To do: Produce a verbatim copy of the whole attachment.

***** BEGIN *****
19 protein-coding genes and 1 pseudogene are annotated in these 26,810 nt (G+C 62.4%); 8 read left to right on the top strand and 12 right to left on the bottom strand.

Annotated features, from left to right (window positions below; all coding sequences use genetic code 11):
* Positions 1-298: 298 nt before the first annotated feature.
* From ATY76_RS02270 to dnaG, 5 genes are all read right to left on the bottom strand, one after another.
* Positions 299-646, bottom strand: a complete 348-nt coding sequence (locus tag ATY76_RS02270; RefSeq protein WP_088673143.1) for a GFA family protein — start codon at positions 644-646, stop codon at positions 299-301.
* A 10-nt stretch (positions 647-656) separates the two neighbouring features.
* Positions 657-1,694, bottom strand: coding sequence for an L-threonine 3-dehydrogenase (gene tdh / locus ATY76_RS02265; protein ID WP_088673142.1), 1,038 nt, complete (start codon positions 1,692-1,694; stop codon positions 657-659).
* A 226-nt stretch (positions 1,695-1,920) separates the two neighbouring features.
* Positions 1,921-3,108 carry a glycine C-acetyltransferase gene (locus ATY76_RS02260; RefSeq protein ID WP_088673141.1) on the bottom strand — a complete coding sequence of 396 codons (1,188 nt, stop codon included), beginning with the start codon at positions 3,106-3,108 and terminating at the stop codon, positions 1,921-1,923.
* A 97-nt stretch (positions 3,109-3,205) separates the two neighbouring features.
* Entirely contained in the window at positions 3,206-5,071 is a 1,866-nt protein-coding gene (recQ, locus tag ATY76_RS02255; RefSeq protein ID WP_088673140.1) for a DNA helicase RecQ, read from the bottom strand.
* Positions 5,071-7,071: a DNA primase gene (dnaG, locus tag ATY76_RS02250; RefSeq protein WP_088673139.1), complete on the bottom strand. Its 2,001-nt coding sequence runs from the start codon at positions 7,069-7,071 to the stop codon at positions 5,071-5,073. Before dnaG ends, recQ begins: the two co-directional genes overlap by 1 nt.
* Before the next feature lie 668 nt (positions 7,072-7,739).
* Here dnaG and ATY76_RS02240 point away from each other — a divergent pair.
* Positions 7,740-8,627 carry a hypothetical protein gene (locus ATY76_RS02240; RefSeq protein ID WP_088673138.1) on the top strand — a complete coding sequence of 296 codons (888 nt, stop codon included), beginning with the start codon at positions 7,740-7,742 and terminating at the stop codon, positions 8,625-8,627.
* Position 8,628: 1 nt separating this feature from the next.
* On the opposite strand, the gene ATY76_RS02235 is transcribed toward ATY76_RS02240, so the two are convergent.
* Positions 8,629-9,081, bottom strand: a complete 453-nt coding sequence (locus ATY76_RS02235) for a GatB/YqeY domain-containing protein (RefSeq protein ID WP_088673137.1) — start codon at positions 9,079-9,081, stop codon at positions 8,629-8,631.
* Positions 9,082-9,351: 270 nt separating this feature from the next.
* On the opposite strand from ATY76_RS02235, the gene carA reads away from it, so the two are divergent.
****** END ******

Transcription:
19 protein-coding genes and 1 pseudogene are annotated in these 26,810 nt (G+C 62.4%); 8 read left to right on the top strand and 12 right to left on the bottom strand.

Annotated features, from left to right (window positions below; all coding sequences use genetic code 11):
* Positions 1-298: 298 nt before the first annotated feature.
* From ATY76_RS02270 to dnaG, 5 genes are all read right to left on the bottom strand, one after another.
* Positions 299-646, bottom strand: a complete 348-nt coding sequence (locus tag ATY76_RS02270; RefSeq protein WP_088673143.1) for a GFA family protein — start codon at positions 644-646, stop codon at positions 299-301.
* A 10-nt stretch (positions 647-656) separates the two neighbouring features.
* Positions 657-1,694, bottom strand: coding sequence for an L-threonine 3-dehydrogenase (gene tdh / locus ATY76_RS02265; protein ID WP_088673142.1), 1,038 nt, complete (start codon positions 1,692-1,694; stop codon positions 657-659).
* A 226-nt stretch (positions 1,695-1,920) separates the two neighbouring features.
* Positions 1,921-3,108 carry a glycine C-acetyltransferase gene (locus ATY76_RS02260; RefSeq protein ID WP_088673141.1) on the bottom strand — a complete coding sequence of 396 codons (1,188 nt, stop codon included), beginning with the start codon at positions 3,106-3,108 and terminating at the stop codon, positions 1,921-1,923.
* A 97-nt stretch (positions 3,109-3,205) separates the two neighbouring features.
* Entirely contained in the window at positions 3,206-5,071 is a 1,866-nt protein-coding gene (recQ, locus tag ATY76_RS02255; RefSeq protein ID WP_088673140.1) for a DNA helicase RecQ, read from the bottom strand.
* Positions 5,071-7,071: a DNA primase gene (dnaG, locus tag ATY76_RS02250; RefSeq protein WP_088673139.1), complete on the bottom strand. Its 2,001-nt coding sequence runs from the start codon at positions 7,069-7,071 to the stop codon at positions 5,071-5,073. Before dnaG ends, recQ begins: the two co-directional genes overlap by 1 nt.
* Before the next feature lie 668 nt (positions 7,072-7,739).
* Here dnaG and ATY76_RS02240 point away from each other — a divergent pair.
* Positions 7,740-8,627 carry a hypothetical protein gene (locus ATY76_RS02240; RefSeq protein ID WP_088673138.1) on the top strand — a complete coding sequence of 296 codons (888 nt, stop codon included), beginning with the start codon at positions 7,740-7,742 and terminating at the stop codon, positions 8,625-8,627.
* Position 8,628: 1 nt separating this feature from the next.
* On the opposite strand, the gene ATY76_RS02235 is transcribed toward ATY76_RS02240, so the two are convergent.
* Positions 8,629-9,081, bottom strand: a complete 453-nt coding sequence (locus ATY76_RS02235) for a GatB/YqeY domain-containing protein (RefSeq protein ID WP_088673137.1) — start codon at positions 9,079-9,081, stop codon at positions 8,629-8,631.
* Positions 9,082-9,351: 270 nt separating this feature from the next.
* On the opposite strand from ATY76_RS02235, the gene carA reads away from it, so the two are divergent.